Rheumatoid Arthritis Increases Risk of Death From COVID-19


A UK-based study indicated that patients with RA were more likely to have severe COVID-19 outcomes, including death. However, patients with gout did not appear to have an increased risk.

Research indicates rheumatoid arthritis (RA) is a risk factor for more severe outcomes, including death, from COVID-19, according to a study published in ACR Open Rheumatology.1 The study also revealed that a gout diagnosis did not increase these chances despite poorer outcomes being associated with high serum levels of interleukin 6 (IL-6), IL-8, tumor necrosis factor α (TNF‐α), and cardiometabolic comorbidities, all of which patients with gout are more likely to have.

“Data on COVID‐19 outcomes for people with the two most common inflammatory arthropathies, gout and RA, are scarce,” stated investigators. “Gout is caused by an exuberant autoinflammatory interleukin 1β–driven innate immune system response to monosodium urate crystals. Theoretically, this has the potential to lead to an increased immune response to severe acute respiratory syndrome coronavirus 2 (SARS‐CoV‐2)…RA is a T‐cell and B‐cell–mediated autoimmune disease that primarily affects the joints but also includes systemic manifestations. Like gout, RA is an independent risk factor for cardiovascular disease.”

Using a multivariable‐adjusted analysis of UK Biobank, investigators set out to determine if patients with RA or gout had a higher chance of contracting COVID-19 and subsequent COVID-19-related death. The study identified 2118 case patients, 457 of which died and 1602 survived. Gout was determined by either self-reported symptoms or hospital-diagnosis. In total 13,105 patients in the gout-case control cohort had the condition and 460,024 patients were controls. RA was also determined by self-reported symptoms and hospital-recorded RA diagnosis. The RA cohort had 5409 patients with RA and 467,730 controls. There were 59 patients that were diagnosed after July 26, 2020 who were removed due to unknown outcomes.

Both the RA and gout cohorts had 3 data sets to ascertain association with COVID-19 outcomes. Data set A tested for general association between RA and gout and COVID-19 diagnosis and used the 2118 case patients along with 471,021 controls. Data set B analyzed the percentage of people with gout and RA who had been diagnosed with COVID-19 and died and compared it with those who survived. Data set C was used to determine the death related to COVID-19 in the population-based UK Biobank cohort, which included 457 people who died and 472,682 others who survived.

With adjustments for age, sex, ethnicity, BMI, smoking status and Townsend deprivation index, gout and RA were associated with a 1.5‐fold (95% confidence interval [CI] 1.2–1.8) and 2.2‐fold (95% CI 1.7–2.9) increased risk of COVID‐19 diagnosis, respectively. However, after an additional 15 comorbidities were evaluated, gout was no longer connected with a COVID-19 diagnosis. RA continued to have an association with COVID-19 (odds ratio [OR] 1.3; 95% CI 1.0–1.8). Death related to COVID-19 for patients with a COVID-19 diagnosis (data set B) was not associated with gout or RA. In the data set C, gout was associated with a 1.7-fold increase in COVID-19-related death in model 1, but not in model 2. RA was linked with an increased risk of death in both models, independent of comorbidities and other risk factors (OR 1.9; 95% CI 1.2–3.0).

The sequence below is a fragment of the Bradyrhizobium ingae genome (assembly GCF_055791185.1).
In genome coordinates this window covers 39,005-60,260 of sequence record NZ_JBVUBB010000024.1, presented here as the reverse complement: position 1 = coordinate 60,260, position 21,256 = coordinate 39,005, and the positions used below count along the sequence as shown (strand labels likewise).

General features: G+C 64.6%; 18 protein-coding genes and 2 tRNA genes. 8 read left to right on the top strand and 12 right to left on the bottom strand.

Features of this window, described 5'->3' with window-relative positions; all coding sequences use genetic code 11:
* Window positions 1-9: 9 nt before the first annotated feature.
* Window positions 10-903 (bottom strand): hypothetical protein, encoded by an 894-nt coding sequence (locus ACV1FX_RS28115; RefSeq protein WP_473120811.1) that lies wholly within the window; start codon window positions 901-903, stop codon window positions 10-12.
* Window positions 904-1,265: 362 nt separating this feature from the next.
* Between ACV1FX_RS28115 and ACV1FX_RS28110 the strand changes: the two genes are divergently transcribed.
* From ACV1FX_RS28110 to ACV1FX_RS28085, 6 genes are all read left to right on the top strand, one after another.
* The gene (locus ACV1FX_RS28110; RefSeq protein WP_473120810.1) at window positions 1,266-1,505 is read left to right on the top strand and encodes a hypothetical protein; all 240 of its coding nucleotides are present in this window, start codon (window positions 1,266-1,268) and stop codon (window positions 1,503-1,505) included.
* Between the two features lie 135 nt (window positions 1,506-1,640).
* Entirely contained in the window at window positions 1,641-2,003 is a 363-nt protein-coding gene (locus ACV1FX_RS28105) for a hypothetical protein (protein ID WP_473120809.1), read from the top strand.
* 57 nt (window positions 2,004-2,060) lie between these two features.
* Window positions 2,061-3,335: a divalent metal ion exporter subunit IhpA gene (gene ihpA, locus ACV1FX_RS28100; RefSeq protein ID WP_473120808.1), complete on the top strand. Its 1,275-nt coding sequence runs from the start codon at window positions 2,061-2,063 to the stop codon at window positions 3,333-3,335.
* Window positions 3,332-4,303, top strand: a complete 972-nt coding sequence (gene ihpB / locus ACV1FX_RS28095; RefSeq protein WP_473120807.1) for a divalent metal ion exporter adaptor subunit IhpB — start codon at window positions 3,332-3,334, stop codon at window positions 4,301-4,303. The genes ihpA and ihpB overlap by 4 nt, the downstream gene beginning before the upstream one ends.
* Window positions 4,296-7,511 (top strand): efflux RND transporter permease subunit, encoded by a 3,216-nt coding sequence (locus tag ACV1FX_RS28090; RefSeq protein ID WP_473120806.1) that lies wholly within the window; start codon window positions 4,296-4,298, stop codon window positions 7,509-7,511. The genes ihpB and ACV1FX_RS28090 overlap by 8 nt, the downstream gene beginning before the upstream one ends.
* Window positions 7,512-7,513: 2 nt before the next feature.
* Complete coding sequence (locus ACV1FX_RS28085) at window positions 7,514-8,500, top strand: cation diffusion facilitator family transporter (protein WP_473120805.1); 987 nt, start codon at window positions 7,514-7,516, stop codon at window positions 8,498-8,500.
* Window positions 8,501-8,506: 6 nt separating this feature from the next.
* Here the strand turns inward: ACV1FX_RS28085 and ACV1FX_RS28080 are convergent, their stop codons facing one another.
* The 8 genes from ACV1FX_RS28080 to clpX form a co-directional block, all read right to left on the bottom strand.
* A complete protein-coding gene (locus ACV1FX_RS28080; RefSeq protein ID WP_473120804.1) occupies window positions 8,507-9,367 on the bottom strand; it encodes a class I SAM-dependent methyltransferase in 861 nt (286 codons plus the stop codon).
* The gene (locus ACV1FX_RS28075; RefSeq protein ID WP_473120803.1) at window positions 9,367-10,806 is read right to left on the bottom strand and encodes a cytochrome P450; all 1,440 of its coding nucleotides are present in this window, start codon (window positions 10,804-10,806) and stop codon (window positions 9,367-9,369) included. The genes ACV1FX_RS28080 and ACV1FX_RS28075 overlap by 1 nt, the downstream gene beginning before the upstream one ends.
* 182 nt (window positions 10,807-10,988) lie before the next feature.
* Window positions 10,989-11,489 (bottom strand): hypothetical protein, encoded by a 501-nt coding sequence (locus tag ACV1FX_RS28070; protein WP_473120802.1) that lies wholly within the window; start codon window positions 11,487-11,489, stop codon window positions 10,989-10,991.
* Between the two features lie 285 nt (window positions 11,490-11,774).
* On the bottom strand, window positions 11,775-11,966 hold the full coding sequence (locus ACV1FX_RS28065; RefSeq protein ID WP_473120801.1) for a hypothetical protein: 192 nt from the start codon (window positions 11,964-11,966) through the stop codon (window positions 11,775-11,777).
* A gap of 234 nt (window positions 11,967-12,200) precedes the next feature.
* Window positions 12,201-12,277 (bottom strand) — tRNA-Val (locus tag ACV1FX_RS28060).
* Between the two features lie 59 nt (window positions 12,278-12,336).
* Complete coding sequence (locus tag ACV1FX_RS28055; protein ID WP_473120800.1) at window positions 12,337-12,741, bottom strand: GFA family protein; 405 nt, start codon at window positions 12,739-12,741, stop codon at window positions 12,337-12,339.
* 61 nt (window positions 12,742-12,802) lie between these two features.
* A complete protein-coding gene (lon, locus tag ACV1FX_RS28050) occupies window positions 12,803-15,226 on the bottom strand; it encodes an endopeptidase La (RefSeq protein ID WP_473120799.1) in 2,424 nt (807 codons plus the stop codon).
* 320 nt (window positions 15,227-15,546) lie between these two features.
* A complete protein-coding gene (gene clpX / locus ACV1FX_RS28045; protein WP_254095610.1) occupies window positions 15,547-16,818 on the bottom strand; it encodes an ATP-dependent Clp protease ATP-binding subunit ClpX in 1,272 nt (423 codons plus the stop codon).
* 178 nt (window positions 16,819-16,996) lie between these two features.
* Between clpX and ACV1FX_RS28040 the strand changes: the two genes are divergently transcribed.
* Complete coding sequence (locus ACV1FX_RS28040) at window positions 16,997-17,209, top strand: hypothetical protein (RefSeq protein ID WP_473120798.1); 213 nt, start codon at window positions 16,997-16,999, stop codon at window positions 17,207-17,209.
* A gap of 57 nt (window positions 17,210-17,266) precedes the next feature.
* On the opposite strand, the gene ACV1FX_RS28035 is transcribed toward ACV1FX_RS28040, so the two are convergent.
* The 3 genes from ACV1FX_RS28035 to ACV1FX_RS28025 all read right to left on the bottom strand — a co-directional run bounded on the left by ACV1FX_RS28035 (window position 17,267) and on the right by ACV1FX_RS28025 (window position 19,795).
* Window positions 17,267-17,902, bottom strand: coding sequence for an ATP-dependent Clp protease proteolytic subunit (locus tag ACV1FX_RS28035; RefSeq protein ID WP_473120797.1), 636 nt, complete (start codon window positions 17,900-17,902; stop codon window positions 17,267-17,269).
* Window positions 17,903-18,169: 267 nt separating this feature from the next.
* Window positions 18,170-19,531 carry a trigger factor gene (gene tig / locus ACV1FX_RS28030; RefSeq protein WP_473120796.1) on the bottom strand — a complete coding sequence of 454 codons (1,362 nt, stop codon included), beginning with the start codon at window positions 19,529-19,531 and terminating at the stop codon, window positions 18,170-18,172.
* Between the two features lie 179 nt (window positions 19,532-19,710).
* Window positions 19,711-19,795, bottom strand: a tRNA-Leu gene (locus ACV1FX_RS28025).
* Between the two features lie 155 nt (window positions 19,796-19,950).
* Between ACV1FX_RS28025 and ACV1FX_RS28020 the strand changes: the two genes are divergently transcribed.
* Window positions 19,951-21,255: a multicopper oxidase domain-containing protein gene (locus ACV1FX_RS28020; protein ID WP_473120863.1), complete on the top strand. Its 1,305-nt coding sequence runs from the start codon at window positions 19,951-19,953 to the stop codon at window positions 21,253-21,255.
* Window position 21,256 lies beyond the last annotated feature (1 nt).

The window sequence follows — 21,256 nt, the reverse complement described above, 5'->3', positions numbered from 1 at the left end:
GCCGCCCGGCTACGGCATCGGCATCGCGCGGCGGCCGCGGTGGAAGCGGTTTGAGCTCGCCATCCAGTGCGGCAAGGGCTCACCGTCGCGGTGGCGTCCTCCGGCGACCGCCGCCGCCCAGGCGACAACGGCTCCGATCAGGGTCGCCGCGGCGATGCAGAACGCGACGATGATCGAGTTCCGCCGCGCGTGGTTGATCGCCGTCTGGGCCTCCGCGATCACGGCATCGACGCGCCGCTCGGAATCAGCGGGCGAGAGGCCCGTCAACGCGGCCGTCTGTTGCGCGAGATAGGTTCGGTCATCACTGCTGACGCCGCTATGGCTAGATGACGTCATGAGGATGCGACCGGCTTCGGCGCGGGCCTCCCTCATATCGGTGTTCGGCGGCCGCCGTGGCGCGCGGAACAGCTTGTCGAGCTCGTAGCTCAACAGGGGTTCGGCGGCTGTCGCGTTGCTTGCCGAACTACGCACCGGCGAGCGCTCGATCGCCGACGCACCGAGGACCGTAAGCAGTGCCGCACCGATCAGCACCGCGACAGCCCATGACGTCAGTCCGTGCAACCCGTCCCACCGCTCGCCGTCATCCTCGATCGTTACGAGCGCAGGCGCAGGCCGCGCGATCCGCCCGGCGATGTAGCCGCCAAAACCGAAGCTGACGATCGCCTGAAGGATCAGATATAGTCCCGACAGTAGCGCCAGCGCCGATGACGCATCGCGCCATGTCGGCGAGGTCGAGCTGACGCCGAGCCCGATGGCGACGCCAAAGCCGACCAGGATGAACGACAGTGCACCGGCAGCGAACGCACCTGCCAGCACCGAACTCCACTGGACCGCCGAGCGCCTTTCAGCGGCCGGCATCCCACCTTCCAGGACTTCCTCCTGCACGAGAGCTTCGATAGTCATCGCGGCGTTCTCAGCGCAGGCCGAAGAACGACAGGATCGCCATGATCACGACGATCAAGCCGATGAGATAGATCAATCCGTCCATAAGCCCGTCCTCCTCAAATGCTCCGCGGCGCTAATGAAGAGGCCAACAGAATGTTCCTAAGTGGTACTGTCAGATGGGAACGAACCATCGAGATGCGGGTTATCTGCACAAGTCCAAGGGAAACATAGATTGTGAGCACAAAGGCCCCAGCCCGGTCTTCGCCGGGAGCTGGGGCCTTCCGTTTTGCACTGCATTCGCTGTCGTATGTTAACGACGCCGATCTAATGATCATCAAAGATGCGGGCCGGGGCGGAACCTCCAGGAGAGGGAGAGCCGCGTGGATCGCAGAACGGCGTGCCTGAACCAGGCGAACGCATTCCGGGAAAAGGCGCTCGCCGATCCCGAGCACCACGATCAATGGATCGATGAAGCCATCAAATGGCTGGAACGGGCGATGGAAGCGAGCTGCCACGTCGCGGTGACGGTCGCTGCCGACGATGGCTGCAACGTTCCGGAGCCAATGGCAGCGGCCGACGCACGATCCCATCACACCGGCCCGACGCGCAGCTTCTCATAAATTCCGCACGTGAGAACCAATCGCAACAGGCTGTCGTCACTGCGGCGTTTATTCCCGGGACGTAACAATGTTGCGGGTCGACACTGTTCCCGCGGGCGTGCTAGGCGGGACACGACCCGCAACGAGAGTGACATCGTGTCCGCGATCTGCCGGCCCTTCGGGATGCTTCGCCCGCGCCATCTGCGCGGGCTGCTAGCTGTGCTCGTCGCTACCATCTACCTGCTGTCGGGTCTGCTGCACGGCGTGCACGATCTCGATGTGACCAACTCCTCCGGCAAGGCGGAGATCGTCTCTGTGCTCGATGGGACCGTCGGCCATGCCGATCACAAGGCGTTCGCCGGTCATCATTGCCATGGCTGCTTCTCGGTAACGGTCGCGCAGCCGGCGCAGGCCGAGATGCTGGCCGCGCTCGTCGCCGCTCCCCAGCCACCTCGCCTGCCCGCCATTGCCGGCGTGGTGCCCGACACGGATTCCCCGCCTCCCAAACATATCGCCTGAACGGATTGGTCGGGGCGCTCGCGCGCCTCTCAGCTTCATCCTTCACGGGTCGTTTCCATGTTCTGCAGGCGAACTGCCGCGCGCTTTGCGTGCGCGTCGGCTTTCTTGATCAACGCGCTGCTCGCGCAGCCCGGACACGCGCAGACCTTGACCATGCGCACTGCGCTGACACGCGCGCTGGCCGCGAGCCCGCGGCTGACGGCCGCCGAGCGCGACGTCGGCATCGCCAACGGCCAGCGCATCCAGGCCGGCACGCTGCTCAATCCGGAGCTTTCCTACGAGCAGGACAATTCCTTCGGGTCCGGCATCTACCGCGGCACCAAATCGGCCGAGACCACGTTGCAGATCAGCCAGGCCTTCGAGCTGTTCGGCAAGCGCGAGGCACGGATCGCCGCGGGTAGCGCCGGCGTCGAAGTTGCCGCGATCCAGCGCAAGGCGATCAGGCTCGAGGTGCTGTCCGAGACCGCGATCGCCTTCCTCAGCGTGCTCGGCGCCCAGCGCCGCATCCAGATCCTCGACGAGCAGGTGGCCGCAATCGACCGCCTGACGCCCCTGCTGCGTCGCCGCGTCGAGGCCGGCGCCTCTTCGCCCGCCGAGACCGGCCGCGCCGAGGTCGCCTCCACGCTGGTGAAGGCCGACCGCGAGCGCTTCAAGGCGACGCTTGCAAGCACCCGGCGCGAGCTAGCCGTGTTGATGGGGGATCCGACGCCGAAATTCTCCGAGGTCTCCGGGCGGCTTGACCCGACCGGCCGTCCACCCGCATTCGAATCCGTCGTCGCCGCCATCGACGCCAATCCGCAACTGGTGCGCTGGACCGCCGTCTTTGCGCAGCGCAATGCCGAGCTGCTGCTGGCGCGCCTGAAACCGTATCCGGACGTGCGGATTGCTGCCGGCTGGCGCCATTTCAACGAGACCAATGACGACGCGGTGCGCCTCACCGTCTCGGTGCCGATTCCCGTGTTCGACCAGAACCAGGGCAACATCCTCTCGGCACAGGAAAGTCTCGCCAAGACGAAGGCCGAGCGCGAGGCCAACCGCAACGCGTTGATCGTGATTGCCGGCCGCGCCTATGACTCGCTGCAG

Limitations of the study included the population from which the information was derived, which consisted of mostly middle-aged White Europeans from the United Kingdom, thus limiting generalizability. Further, outcomes may have been influenced as treatments had evolved, as the patient information was extrapolated between March and August 2020. Prescription information was only available until August 2019, so it may not accurately reflect the patient’s current medication. This means that disease‐modifying antirheumatic drugs (DMARDs) and the effect of disease activity in the RA cohort could not be assessed. Additionally, only patients aged 49-86 years were included in the study, which could have skewed the data as this demographic is known to have a higher fatality ratio. Lastly, ascertainment of gout was validated, but RA cases were not.

“In summary, we found evidence for an effect of RA on the risk of death from COVID‐19, independent of included comorbidities and known risk factors,” concluded investigators. “This needs to be further explored in large data sets in which a range of other factors can be investigated (eg, RA therapies).”


Topless RK, Phipps-Green A, Leask M, et al. Gout, Rheumatoid Arthritis, and the Risk of Death Related to Coronavirus Disease 2019: An Analysis of the UK Biobank [published online ahead of print, 2021 Apr 15]. ACR Open Rheumatol. 2021;10.1002/acr2.11252. doi:10.1002/acr2.11252

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